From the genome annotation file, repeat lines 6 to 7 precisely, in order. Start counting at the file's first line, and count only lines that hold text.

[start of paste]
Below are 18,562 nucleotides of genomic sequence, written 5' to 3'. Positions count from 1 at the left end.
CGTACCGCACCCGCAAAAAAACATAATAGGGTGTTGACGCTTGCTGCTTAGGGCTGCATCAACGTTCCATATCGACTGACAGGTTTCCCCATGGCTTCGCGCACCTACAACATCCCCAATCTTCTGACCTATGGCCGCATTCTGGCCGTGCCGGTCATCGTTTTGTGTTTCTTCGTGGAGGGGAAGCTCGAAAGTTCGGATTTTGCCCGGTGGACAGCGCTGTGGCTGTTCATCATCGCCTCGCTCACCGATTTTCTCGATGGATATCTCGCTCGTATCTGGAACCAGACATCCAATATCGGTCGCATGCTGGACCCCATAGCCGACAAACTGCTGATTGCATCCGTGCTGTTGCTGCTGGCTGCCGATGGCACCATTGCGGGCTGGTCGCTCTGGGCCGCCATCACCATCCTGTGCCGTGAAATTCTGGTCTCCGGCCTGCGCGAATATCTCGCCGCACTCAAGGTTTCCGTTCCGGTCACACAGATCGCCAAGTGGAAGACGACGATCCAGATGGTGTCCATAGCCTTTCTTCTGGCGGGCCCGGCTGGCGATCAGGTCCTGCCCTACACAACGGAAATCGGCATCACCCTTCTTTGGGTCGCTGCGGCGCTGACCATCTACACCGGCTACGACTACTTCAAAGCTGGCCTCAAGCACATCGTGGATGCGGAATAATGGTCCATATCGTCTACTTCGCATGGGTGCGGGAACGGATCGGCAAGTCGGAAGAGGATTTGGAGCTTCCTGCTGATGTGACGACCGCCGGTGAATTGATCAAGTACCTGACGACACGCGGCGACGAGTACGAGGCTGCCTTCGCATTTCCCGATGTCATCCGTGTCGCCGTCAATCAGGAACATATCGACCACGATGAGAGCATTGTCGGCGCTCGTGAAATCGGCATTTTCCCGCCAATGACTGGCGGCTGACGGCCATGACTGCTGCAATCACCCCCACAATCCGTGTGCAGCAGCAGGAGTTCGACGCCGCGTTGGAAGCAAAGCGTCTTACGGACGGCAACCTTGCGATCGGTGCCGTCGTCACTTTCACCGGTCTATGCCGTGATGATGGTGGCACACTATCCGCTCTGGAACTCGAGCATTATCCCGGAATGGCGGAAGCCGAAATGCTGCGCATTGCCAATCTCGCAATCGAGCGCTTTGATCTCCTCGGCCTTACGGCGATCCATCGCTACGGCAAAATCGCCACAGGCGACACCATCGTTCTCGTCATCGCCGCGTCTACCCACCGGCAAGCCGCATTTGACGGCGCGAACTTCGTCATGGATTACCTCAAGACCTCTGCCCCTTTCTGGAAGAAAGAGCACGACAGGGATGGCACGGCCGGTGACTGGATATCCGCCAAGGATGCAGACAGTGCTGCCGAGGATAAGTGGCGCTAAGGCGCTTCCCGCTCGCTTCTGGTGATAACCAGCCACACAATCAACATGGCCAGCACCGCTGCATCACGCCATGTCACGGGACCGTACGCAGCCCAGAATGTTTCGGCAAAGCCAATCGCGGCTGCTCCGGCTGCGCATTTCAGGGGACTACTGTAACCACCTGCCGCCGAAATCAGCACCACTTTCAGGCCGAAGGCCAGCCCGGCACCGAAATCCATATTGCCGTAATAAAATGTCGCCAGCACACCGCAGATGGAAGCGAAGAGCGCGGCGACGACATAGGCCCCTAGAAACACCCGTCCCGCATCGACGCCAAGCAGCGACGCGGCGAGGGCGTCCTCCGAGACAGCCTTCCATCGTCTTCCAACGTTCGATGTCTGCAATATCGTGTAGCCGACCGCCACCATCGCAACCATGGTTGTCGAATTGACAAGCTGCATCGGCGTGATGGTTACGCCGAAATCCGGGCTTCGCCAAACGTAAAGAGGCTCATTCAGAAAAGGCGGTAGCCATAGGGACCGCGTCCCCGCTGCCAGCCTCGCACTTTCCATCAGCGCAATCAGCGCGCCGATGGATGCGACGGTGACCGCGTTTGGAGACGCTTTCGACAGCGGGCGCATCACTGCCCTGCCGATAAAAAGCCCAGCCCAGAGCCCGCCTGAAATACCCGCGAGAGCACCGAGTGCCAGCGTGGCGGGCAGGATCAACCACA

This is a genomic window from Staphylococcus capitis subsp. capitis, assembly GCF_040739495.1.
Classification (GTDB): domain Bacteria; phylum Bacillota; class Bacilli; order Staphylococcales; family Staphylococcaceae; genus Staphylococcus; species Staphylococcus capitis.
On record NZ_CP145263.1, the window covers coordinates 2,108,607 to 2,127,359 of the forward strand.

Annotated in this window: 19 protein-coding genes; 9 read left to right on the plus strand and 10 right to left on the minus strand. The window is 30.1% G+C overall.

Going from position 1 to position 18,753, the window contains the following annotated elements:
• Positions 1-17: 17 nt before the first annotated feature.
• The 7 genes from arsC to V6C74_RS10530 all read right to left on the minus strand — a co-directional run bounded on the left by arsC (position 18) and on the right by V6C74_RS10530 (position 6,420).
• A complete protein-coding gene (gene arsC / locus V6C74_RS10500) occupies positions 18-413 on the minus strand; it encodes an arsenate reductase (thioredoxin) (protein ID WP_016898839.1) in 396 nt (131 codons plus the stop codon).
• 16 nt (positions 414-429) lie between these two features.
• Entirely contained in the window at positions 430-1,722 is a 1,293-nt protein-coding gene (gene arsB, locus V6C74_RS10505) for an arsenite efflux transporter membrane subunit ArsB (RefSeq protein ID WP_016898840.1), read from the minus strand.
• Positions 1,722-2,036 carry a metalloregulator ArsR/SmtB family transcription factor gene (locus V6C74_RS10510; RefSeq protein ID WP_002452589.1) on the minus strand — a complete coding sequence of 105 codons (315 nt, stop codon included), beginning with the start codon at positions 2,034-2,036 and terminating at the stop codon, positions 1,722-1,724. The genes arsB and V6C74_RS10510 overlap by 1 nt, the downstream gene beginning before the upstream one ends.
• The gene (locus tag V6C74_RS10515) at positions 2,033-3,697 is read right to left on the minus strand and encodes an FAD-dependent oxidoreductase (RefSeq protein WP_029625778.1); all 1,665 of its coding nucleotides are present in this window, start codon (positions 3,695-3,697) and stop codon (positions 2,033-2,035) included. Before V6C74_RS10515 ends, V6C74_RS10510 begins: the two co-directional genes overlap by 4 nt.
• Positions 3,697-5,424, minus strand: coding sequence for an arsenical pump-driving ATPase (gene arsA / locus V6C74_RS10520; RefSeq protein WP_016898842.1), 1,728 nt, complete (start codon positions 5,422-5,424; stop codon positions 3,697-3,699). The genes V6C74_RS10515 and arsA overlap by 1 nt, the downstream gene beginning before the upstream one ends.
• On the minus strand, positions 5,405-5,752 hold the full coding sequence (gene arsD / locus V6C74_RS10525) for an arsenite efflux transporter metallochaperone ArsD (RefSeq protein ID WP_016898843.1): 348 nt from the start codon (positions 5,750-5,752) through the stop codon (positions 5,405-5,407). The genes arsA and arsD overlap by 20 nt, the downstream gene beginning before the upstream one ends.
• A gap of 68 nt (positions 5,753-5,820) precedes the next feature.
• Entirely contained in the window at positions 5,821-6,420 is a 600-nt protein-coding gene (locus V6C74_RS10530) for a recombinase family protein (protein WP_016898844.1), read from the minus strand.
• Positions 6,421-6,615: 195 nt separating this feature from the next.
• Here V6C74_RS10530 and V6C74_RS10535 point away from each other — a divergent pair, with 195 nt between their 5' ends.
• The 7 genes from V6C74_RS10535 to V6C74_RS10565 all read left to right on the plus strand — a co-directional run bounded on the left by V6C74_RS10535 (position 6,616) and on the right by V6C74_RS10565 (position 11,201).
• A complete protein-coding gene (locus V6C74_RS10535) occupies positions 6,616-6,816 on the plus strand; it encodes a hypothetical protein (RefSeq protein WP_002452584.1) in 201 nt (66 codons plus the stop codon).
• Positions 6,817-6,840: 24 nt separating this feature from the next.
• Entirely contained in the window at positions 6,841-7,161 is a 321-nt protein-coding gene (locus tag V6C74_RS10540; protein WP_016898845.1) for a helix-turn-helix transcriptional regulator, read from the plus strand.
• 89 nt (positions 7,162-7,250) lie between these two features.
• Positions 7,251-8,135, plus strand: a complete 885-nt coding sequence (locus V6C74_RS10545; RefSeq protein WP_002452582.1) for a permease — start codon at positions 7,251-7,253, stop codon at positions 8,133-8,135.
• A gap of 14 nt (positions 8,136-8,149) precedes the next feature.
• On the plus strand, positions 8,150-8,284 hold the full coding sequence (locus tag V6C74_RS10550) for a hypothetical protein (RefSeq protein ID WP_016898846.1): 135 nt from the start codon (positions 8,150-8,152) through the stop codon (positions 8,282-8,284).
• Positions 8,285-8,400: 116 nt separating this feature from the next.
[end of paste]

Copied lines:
Annotated in this window: 19 protein-coding genes; 9 read left to right on the plus strand and 10 right to left on the minus strand. The window is 30.1% G+C overall.

Going from position 1 to position 18,753, the window contains the following annotated elements: